Selling A Business

There are 15 Steps in the Business Sales Process. An experienced business broker will guide you through each step of the process of selling your business.


The first step in the business sales process is considering the possibility of selling your business.  For a Confidential Consultation, you don’t necessarily need to have finalised the decision to sell.  It’s a conversation where we can find out more about your business and give you an approximate figure on a potential market sale price. Then you can decide whether to have a more in-depth discussion and potentially set up a meeting. During our initial conversation we will ask you questions such as:

  • What type of business do you own?
  • Who are your customers?
  • Do you have contracts with your customers?
  • How many employees do you have?
  • What is your role in the business/ how involved are you in the day to day business operations?
  • What is your annual revenue?
  • What is the net profit of the business?
  • How much do you pay yourself from the business?
  • Is your business declining, in growth or stable?
  • Is there any particular reason why you are considering selling at this time?
  • Do you have any customers that make up more than 20% of your revenue?


Before you release your financial information to us, we can sign a confidentiality agreement if you require us to (regardless of this we always keep your information confidential as a matter of course).

Then we’ll request the last three years of financial statements and a current year to date profit and loss statement. We’ll also want to understand what your total owner’s income is including your salary, benefits, and perks such as owner motor vehicles.

We will take a look at the trends in your business and ask you some more questions about the business to get a full picture of the growth opportunities for the business. Other items include the approximate value of the assets of your business, including inventory, equipment, and so on. Some businesses may require a specialist Plant & Equipment valuation to enable a market sale price of the overall business to be estimated (for example, an fixed assets-heavy business such as a road freight business with a large fleet).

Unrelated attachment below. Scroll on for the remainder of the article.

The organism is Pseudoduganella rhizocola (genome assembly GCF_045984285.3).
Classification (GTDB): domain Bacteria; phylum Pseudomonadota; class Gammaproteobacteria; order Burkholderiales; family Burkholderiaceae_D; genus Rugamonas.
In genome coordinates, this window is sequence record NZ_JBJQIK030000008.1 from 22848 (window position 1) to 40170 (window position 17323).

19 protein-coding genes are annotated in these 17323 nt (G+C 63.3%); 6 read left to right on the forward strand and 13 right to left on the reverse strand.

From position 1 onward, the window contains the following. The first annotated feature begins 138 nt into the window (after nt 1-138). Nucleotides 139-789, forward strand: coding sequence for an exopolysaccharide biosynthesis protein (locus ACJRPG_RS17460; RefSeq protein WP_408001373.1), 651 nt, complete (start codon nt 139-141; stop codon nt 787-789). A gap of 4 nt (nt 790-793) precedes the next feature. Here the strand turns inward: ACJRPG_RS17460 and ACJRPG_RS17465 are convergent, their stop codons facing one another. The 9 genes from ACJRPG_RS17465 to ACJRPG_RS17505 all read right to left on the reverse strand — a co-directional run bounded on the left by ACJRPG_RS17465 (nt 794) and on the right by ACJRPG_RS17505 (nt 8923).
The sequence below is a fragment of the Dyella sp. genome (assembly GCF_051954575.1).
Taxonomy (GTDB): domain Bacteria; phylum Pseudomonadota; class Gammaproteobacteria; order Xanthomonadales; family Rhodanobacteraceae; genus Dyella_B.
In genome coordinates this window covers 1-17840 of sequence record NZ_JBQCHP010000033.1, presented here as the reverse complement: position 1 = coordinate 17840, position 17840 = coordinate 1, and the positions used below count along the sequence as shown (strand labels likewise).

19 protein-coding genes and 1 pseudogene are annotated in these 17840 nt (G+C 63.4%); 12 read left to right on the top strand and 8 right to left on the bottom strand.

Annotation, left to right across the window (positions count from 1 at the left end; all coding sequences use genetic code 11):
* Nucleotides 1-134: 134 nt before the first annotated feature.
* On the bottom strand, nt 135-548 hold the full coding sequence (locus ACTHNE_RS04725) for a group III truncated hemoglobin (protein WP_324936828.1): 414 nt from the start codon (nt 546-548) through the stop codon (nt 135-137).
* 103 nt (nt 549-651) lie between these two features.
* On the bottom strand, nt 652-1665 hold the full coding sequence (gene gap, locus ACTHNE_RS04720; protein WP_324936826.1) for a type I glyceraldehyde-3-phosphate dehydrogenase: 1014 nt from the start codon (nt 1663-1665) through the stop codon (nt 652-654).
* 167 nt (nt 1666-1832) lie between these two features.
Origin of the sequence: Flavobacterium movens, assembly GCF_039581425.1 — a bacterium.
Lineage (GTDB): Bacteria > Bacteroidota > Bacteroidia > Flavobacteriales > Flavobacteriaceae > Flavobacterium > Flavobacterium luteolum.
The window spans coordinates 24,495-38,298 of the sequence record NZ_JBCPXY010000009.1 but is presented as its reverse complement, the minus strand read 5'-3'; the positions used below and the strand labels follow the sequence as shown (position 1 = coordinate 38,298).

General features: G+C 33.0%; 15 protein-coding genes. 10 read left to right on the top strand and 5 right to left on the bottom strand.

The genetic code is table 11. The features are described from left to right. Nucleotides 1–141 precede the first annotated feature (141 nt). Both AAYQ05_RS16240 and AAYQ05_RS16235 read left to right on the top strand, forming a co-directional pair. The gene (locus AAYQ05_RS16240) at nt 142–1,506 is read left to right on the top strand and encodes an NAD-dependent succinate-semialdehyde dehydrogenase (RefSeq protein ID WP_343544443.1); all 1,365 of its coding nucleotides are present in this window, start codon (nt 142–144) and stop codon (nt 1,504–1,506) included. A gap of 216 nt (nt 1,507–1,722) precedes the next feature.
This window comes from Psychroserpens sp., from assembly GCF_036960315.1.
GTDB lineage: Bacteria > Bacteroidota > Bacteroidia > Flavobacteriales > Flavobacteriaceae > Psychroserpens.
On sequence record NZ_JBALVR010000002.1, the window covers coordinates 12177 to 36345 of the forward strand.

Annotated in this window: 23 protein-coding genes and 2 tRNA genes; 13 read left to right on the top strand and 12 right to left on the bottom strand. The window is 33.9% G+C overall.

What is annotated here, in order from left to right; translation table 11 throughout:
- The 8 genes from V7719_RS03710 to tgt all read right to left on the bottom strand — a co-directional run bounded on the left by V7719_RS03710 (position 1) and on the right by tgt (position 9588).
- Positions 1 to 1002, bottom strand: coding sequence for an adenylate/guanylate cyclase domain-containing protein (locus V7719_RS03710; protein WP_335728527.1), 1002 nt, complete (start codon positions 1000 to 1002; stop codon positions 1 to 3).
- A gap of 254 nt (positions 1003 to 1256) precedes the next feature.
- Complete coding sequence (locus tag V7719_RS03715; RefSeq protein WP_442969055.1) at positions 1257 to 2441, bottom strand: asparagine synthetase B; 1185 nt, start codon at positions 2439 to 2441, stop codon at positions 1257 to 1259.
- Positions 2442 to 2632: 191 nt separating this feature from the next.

In addition to the financial information, we want to get a good understanding of your business. We’ll want to know how you compare to your competitors, what’s unique about your business and what are the growth opportunities. This information will be used along with your financial information to compare your business to what other similar businesses have sold for. This will allow us to give you a possible asking price for the business.

We’ll get your feedback and see if our price estimate is in line with what you are willing to sell the business for. Every business is unique, but buyers will compare your business to other similar businesses to decide how much to offer you for the business, so we need to be within a range of buyer’s expectations.

At this point, you can decide whether to move forward or not. We’ll also tell you if we don’t think we can meet your needs. Bespoke Business Brokers only gets paid if we sell your business, so it’s essential for us to feel confident that your pricing expectations provide us with a reasonable chance of succeeding in selling your business.  If you decide to move forward and you have signed our engagement agreement, then we’ll move on to the next step of the Business Sales Process.


Once you have formally engaged us, we will provide you with an Information Memorandum Checklist and you will provide some further information so we can work on the key selling documents. Once we have enough information to start working on the initial marketing documents we will prepare drafts for your review and approval, which include:

  • Information Memorandum: This is a comprehensive overview of the business, including financial information, business history, business assets, industry data, and more. It is designed to provide a comprehensive understanding of the business to a potential buyer, but does not contain your intellectual property or any highly sensitive information. The Information Memorandum is only provided to potential buyers once they have completed a Confidentiality Agreement. You as the business owner will review and approve the Information Memorandum before it is finalised.